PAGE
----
I do not know- although I have my suspicions- of the reasons behind why the IMO is dragging its feet for decades on this; why the rules, location and the construction of lifeboats have not undergone a metamorphosis in this age of fast evacuation systems. 
One thing I do know, however, is that we need some seamen in the IMO, not just bureaucrats. 

Until that happens, I propose a small change to the SOLAS regulations. Let us incorporate this somewhere: “Every IMO functionary involved in regulations pertaining to lifeboats will be required to take part in a rescue boat drill once every three months, and perform the functions of either the bowman or the stern sheet during the drill.” 

That should bring change quickly. That should stop this scandal. 


November 13, 2014

Escalating old threats

It would be easy to be dismissive of Al Qaeda’s threat to shipping- made late last month in its affiliated online magazine ‘Resurgence’- as nothing new, or something that is part of a one-upmanship game it has going on with its brother in terror, the Islamic State. It would be easy to say this new threat is just old wine in a new bottle. This would also be a huge error of judgement, because the threat has increased considerably in the last few years. And so has the danger.

The threat, published in an article “On Targeting the Achilles Heel of Western Economies,” asks that Al Qaeda mujahideen fighters attack ships- particularly oil tankers- in the chokepoints of the world. “Even if a single supertanker (or even an ordinary westbound cargo-vessel) were to be attacked in one of the chokepoints or hijacked and scuttled in one of these narrow sea lanes, the consequences would be phenomenal: a spike in oil prices, an increase in shipping rates, more expensive maritime insurance, and increased military spending to ensure the safety of these sea passages,” it says.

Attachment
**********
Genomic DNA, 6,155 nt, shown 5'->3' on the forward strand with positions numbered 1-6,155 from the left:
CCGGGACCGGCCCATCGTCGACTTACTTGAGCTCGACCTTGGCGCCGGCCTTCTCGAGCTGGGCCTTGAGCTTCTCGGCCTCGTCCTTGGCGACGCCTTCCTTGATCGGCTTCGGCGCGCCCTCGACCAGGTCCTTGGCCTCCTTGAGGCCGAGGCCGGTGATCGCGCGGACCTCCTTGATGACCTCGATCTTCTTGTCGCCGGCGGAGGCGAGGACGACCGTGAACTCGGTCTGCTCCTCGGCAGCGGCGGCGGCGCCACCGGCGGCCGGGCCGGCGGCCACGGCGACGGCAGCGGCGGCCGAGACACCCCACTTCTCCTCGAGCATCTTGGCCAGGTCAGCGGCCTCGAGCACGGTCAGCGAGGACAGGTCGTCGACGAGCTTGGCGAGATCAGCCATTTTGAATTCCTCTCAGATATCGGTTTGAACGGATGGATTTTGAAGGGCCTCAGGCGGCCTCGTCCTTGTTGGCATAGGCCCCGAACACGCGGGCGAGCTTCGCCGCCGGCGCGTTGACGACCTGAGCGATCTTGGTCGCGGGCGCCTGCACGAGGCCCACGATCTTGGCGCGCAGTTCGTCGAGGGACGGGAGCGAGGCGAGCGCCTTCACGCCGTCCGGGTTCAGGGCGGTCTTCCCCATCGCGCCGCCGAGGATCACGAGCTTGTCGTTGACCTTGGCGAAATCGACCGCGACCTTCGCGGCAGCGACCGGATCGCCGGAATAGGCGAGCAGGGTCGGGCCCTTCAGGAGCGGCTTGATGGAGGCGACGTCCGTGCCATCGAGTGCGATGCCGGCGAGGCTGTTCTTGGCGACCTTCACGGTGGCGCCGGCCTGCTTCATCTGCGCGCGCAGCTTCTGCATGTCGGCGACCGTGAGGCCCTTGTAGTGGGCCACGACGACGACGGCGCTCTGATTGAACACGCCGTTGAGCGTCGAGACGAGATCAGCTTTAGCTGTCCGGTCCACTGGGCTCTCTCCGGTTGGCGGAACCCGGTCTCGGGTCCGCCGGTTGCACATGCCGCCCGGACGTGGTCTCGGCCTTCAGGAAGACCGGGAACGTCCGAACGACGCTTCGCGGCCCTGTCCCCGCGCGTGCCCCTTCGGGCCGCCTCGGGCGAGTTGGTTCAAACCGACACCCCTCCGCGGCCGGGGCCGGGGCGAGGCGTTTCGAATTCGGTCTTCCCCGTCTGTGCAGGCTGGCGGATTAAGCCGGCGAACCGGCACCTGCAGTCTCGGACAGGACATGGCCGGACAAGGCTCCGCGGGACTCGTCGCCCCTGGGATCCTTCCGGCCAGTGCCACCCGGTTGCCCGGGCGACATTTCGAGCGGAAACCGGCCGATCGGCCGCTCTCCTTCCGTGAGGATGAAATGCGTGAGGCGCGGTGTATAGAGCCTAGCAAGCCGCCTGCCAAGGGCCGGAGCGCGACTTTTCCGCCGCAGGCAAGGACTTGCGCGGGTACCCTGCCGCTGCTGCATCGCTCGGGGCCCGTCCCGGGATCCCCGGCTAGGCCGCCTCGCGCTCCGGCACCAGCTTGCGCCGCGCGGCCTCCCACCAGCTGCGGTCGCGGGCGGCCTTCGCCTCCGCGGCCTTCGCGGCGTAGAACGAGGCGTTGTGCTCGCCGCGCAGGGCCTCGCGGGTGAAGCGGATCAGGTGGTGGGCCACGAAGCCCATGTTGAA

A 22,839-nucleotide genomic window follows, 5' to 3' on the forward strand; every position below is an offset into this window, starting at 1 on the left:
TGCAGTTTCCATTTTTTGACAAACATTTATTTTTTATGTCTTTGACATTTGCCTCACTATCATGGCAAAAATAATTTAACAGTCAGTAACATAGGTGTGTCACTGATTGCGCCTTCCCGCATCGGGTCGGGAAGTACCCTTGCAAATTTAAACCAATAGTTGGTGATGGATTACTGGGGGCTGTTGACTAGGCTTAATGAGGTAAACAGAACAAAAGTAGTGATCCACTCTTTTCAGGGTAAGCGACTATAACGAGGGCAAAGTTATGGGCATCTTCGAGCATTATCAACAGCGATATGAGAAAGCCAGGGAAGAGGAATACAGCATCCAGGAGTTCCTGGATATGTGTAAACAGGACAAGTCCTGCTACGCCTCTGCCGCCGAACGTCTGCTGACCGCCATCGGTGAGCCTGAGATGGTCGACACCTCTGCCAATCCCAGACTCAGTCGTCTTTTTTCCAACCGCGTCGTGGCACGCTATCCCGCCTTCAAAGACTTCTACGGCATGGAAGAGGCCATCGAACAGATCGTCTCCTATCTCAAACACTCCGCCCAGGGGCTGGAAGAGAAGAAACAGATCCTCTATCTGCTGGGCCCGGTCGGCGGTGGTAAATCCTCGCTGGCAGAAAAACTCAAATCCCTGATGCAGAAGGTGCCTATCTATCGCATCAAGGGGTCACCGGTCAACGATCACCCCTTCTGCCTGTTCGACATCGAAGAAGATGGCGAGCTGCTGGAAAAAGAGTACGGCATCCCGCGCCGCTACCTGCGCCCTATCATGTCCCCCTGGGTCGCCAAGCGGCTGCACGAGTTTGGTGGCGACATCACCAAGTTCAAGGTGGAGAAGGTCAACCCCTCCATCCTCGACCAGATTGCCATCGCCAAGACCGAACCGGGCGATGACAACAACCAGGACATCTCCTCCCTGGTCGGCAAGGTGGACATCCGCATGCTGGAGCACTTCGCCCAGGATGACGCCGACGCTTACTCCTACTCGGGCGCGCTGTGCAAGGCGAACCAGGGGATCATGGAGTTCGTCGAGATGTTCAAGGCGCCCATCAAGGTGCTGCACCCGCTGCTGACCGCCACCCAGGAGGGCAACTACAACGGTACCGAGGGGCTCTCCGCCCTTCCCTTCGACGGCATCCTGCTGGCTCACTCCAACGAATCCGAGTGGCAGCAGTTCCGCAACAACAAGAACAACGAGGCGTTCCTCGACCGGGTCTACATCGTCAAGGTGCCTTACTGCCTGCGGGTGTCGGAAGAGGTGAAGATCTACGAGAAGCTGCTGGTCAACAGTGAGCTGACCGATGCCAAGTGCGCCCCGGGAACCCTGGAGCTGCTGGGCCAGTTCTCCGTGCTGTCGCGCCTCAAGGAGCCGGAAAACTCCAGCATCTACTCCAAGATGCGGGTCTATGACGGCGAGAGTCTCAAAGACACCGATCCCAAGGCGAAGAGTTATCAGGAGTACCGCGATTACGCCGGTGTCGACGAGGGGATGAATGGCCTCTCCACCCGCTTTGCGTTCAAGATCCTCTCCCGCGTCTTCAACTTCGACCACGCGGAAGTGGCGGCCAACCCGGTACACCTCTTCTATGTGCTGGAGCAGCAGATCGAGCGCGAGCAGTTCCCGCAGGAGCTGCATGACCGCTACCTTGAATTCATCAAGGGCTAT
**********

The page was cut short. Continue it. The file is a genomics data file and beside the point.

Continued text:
“Simultaneous attacks on western shipping or western oil tankers (a sea-based version of the cargo plane bomb plot) in more than one chokepoint would bring international shipping to a halt and create a crisis in the energy market,” it adds.

Yawn, you say. We know all this. We know that Gibraltar and Bab-El-Mandab and the Malacca Straits and Hormuz and other chokepoints are particularly vulnerable. We know the history of the USS Cole and the 2002 Limburg bomb. So what is new?